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Restless Raul Ramirez—Journalist Refused to be a “Stenographer to the Powerful”

September 17, 2014
by Patricia Yollin
Raul Ramirez

It’s easy to find words to describe Raul Ramirez as a Bay Area journalist—and one of tremendous conviction, courage, and aplomb. Most of them appeared in the obituaries.

Raul died in November of 2013 at age 67, just four months after being diagnosed with esophageal cancer. He was executive director of news and public affairs at KQED Public Radio. He’d worked there since 1991, after 23 years at the old San Francisco Examiner, Oakland Tribune, Washington Post, Miami Herald, and Wall Street Journal. He’d also taught news writing and investigative reporting for many years at UC Berkeley and San Francisco State.

It is harder to find words describing Raul as a person, especially one who was a colossal presence in the lives of those who knew him. For us, adjectives have been ridiculously inadequate in capturing who he was.

That’s partly because Raul—my house-mate for 12 years and friend for two decades—managed to elude categorization. Some words surfaced repeatedly in the cards and letters he received after he got sick: generous, principled, kind, compassionate, inspiring, determined, and funny. He was elegant and erudite, a superb listener and wonderfully irreverent.

These qualities endeared him to friends. They also helped produce a singular kind of journalism in which Raul refused to be a “stenographer to the powerful,” as he put it.

For a Wall Street Journal series in 1970, he labored in the fields with Michigan farm workers. For the Miami Herald, he went along with undercover agents when they raided suspected heroin dealers. For the Examiner, he spent a few days as a deputy sheriff to do a piece on jail conditions.

At KQED, Raul played a prime role in building the news operation into one of the top-rated public radio stations in the country. He was deeply involved with the Center for Investigative Reporting, a fellow at Harvard and the University of Hawaii, a visiting faculty member at the Poynter Institute in Media Studies and part of a team that evaluated college journalism programs for accreditation. He led journalism training workshops in Ukraine, was founding director of the Latino Public Radio Consortium, lectured on media diversity and ethics, and mentored hundreds of students in the Bay Area for three decades.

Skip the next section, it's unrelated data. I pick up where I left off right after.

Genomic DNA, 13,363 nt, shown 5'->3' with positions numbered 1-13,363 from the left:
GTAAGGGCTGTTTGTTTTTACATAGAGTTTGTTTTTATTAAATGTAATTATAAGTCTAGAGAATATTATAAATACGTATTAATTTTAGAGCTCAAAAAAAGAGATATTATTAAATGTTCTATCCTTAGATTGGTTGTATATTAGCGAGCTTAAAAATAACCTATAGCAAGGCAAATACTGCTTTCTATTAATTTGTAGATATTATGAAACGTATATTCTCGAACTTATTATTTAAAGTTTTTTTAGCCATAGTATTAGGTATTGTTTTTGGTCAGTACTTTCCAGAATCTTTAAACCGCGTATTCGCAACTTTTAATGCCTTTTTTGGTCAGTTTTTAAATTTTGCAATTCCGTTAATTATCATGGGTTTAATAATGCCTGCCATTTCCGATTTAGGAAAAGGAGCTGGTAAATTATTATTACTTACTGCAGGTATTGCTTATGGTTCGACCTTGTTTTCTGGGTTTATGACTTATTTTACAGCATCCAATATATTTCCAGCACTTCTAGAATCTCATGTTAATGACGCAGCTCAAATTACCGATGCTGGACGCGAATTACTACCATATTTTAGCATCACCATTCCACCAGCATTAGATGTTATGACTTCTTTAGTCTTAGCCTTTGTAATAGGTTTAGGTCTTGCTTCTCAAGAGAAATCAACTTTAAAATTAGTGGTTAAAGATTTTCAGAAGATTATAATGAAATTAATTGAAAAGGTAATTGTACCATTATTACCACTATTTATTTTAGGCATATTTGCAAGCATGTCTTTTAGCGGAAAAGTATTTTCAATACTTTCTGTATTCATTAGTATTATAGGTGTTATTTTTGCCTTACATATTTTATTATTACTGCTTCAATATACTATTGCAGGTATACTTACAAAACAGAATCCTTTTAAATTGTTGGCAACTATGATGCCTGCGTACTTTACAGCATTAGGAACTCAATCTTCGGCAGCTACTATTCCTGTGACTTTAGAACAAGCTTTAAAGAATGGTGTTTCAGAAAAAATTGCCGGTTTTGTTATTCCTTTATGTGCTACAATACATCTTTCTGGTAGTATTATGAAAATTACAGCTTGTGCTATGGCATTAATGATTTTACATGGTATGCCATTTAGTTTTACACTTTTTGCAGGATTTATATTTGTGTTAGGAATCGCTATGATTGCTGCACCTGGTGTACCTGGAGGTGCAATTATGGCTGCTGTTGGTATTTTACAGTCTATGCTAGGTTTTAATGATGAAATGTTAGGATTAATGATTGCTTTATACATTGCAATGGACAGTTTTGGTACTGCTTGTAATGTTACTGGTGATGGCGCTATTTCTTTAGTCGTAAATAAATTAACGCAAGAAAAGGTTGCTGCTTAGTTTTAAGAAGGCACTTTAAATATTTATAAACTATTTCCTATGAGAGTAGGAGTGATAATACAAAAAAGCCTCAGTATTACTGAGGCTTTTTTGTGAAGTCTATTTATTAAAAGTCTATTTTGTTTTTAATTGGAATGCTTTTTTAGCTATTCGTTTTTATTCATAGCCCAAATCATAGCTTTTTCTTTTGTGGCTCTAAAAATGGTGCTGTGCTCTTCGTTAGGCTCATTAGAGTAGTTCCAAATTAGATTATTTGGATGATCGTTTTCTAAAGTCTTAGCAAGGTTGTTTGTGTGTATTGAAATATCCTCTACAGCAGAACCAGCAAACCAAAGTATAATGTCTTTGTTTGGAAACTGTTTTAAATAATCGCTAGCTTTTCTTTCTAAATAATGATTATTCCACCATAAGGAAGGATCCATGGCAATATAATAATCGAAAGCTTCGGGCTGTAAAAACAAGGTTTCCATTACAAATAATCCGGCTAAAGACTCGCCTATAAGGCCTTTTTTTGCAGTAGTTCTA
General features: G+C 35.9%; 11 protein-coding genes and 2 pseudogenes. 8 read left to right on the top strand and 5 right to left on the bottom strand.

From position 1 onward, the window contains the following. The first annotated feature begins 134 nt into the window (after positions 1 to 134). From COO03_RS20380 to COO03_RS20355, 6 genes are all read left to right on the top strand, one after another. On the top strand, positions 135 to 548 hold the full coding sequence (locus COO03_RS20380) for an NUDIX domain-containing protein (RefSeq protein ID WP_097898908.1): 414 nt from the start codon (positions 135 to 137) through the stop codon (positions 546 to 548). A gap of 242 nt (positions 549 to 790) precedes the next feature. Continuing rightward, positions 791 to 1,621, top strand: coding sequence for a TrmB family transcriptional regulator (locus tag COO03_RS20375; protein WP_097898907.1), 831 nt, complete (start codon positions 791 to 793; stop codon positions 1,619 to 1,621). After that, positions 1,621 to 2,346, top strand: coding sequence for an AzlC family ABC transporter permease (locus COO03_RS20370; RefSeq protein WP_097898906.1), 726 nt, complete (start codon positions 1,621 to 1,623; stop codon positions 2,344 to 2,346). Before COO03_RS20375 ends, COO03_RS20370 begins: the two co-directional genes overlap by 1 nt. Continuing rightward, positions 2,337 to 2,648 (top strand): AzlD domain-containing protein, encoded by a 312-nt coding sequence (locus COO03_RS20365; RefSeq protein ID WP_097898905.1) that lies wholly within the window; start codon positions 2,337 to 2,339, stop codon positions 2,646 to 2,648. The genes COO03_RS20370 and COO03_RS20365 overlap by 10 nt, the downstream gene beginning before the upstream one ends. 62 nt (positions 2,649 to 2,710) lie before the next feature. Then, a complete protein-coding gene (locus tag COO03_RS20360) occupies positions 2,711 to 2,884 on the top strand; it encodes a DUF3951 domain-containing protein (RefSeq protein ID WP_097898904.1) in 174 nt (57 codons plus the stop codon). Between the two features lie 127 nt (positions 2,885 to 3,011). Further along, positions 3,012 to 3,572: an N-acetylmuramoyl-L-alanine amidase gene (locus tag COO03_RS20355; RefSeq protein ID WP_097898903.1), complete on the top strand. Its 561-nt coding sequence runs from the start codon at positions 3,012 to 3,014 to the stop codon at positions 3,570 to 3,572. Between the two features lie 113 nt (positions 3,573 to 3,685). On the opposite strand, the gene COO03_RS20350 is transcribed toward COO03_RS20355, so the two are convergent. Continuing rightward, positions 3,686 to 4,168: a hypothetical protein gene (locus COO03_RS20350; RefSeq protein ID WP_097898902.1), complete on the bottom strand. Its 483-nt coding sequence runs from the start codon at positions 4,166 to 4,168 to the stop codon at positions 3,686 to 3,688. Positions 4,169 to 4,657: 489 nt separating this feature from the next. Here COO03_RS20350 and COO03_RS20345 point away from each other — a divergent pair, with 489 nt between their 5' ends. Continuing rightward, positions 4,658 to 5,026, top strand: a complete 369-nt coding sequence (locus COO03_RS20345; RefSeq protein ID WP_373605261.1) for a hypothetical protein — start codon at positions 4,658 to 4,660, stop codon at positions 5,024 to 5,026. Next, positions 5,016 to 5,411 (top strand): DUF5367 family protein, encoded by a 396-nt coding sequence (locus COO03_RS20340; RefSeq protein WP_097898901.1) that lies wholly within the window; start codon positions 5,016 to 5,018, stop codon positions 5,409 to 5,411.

Ramirez covered eviction protest in San Francisco.

It seemed that Raul, like a kayaker, achieved stability through motion.

Right from the start, he was determined to shake up the world through journalism—by doing it and teaching it. He was a disruptive journalist long before the term was coined. But was he a radical? Yes, if you look at an early meaning of the word. He went to the roots, to the origins of whatever he cared about. He challenged assumptions and hated dogma. He was also eclectic in all things, from food to books to friends. When he was battling cancer, his visitors ranged from Larry Kramer, president and publisher of USA Today, to former Chinatown gang leader Joe Fong, an ex-con who brought him jook, a Chinese rice porridge.

Raul was shaped by his own roots in ways that became even clearer when, after his death, we discovered his first published stories. All three were prizewinners written in English, his new language, only a few years after he had fled Cuba at age 15.

It was a day he never forgot. Even the painkillers fogging his brain last fall couldn’t erase the memory. “It was April 12, 1962, on Pan Am Flight 2422 from Havana to Miami at 10 a.m.,” Raul recalled from his bed at Kaiser Oakland. Weeks after he died, we found his plane ticket. He was right, of course.